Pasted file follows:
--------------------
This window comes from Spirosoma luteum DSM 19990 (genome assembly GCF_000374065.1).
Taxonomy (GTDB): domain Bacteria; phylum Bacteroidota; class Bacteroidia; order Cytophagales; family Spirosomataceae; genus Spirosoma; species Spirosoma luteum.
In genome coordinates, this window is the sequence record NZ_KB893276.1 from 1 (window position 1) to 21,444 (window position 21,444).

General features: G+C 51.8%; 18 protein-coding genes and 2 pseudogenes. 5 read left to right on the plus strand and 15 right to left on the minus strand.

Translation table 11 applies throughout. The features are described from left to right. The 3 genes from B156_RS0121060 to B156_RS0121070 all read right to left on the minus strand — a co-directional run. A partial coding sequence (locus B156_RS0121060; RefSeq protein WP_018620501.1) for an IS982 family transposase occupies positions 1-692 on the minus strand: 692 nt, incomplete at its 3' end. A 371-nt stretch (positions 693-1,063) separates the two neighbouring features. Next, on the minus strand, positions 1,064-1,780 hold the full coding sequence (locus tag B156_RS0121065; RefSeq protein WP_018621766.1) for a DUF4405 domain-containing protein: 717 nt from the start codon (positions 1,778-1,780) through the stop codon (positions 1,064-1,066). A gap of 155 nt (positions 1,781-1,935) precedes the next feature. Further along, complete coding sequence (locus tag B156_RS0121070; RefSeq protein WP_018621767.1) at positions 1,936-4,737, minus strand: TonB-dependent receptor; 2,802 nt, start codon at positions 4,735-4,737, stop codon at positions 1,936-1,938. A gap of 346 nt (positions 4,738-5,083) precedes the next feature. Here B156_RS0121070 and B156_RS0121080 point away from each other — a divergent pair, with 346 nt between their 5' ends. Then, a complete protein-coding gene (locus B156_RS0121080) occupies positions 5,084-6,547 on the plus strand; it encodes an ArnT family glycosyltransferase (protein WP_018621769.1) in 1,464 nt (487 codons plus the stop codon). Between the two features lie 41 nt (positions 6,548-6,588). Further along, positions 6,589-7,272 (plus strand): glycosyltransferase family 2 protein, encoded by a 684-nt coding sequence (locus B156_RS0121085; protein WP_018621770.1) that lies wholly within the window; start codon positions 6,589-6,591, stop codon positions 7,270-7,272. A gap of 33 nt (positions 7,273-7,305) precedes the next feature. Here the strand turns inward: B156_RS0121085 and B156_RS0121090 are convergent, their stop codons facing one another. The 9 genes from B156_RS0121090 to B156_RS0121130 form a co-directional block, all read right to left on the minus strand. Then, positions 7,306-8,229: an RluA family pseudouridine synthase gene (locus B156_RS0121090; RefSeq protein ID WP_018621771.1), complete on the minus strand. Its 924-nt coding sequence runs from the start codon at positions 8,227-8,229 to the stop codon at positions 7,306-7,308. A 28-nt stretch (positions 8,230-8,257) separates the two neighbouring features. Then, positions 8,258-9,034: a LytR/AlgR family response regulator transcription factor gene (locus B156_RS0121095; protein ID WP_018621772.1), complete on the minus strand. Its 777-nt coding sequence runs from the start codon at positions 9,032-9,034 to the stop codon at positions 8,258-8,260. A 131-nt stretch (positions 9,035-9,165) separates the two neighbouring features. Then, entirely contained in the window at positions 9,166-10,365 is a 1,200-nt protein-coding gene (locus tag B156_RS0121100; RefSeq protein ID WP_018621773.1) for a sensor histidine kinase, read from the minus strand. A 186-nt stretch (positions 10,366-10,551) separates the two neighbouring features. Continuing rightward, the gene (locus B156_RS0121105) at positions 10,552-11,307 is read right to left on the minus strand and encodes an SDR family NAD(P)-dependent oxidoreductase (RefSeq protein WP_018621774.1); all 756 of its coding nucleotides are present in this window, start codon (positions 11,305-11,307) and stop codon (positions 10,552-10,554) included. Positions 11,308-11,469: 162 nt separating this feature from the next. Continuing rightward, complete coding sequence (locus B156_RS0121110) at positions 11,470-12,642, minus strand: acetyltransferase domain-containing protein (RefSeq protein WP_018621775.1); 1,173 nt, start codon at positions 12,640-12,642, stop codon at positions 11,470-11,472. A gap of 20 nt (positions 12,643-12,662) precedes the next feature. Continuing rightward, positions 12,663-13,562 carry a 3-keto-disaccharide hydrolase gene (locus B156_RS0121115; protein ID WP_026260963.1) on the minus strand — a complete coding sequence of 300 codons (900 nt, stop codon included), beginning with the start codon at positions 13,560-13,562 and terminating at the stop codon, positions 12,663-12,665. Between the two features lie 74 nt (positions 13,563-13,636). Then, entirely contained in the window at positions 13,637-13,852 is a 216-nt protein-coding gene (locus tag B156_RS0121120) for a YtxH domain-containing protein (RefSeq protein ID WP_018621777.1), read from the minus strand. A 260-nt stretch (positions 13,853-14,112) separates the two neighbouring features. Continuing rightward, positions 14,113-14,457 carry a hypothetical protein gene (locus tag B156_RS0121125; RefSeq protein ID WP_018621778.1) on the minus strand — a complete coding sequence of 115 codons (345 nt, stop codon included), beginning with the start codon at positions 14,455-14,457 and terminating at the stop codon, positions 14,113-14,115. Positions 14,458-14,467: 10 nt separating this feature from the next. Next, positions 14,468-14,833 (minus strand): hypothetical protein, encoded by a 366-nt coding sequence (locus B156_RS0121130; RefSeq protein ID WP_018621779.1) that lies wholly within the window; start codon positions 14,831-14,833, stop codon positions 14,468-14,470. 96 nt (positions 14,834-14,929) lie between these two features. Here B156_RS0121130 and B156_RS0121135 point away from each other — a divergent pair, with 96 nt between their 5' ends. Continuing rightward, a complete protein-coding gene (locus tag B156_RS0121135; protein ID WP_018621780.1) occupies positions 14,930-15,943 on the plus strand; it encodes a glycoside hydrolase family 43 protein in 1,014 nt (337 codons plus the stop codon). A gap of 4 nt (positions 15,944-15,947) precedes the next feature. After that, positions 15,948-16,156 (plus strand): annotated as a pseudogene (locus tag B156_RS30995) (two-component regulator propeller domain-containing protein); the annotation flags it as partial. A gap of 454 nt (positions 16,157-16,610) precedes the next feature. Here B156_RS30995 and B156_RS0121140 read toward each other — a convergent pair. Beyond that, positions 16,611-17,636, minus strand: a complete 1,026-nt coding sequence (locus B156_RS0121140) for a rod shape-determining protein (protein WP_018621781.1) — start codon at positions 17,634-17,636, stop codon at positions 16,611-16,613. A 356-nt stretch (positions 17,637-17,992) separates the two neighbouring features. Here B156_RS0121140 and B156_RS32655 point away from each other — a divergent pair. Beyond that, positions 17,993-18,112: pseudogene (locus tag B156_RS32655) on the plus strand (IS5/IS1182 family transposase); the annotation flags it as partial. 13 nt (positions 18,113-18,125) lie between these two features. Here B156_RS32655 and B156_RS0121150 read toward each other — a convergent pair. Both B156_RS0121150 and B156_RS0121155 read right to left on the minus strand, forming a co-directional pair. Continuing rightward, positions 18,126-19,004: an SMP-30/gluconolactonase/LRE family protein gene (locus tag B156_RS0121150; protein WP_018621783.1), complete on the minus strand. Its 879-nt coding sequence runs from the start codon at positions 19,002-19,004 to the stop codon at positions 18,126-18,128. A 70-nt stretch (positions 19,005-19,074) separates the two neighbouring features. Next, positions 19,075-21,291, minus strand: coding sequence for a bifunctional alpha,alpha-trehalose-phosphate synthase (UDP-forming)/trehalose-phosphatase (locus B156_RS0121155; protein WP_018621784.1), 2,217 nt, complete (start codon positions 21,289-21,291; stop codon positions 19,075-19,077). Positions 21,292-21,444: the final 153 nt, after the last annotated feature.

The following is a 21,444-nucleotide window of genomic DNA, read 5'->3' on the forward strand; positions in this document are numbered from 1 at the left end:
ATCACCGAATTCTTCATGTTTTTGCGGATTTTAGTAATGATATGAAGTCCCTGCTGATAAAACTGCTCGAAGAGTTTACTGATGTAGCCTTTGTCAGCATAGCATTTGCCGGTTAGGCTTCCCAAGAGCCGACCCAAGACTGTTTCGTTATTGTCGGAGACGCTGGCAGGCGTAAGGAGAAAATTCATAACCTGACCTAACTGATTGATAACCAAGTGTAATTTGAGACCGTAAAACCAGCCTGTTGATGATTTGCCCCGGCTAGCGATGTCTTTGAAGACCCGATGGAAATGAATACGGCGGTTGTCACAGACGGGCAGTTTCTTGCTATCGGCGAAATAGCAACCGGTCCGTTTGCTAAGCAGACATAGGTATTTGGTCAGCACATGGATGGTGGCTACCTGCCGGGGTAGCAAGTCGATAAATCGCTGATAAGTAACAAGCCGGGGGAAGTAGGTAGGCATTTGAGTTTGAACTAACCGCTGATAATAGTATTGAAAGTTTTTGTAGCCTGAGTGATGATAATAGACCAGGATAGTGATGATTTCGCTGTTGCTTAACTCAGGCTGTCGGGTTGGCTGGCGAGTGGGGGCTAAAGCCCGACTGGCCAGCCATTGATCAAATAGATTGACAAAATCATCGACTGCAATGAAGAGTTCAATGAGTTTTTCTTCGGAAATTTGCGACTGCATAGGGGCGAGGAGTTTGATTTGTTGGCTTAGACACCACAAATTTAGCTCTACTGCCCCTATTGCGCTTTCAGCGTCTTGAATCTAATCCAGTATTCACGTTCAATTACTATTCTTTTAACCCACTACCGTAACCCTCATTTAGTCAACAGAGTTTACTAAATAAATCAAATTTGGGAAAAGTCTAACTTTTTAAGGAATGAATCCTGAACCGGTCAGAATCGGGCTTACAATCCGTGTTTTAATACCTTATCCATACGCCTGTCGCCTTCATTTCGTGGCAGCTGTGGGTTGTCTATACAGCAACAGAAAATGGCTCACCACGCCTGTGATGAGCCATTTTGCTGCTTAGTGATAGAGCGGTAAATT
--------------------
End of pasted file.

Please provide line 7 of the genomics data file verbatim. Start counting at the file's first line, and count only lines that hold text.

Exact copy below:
ATCACCGAATTCTTCATGTTTTTGCGGATTTTAGTAATGATATGAAGTCCCTGCTGATAAAACTGCTCGAAGAGTTTACTGATGTAGCCTTTGTCAGCATAGCATTTGCCGGTTAGGCTTCCCAAGAGCCGACCCAAGACTGTTTCGTTATTGTCGGAGACGCTGGCAGGCGTAAGGAGAAAATTCATAACCTGACCTAACTGATTGATAACCAAGTGTAATTTGAGACCGTAAAACCAGCCTGTTGATGATTTGCCCCGGCTAGCGATGTCTTTGAAGACCCGATGGAAATGAATACGGCGGTTGTCACAGACGGGCAGTTTCTTGCTATCGGCGAAATAGCAACCGGTCCGTTTGCTAAGCAGACATAGGTATTTGGTCAGCACATGGATGGTGGCTACCTGCCGGGGTAGCAAGTCGATAAATCGCTGATAAGTAACAAGCCGGGGGAAGTAGGTAGGCATTTGAGTTTGAACTAACCGCTGATAATAGTATTGAAAGTTTTTGTAGCCTGAGTGATGATAATAGACCAGGATAGTGATGATTTCGCTGTTGCTTAACTCAGGCTGTCGGGTTGGCTGGCGAGTGGGGGCTAAAGCCCGACTGGCCAGCCATTGATCAAATAGATTGACAAAATCATCGACTGCAATGAAGAGTTCAATGAGTTTTTCTTCGGAAATTTGCGACTGCATAGGGGCGAGGAGTTTGATTTGTTGGCTTAGACACCACAAATTTAGCTCTACTGCCCCTATTGCGCTTTCAGCGTCTTGAATCTAATCCAGTATTCACGTTCAATTACTATTCTTTTAACCCACTACCGTAACCCTCATTTAGTCAACAGAGTTTACTAAATAAATCAAATTTGGGAAAAGTCTAACTTTTTAAGGAATGAATCCTGAACCGGTCAGAATCGGGCTTACAATCCGTGTTTTAATACCTTATCCATACGCCTGTCGCCTTCATTTCGTGGCAGCTGTGGGTTGTCTATACAGCAACAGAAAATGGCTCACCACGCCTGTGATGAGCCATTTTGCTGCTTAGTGATAGAGCGGTAAATT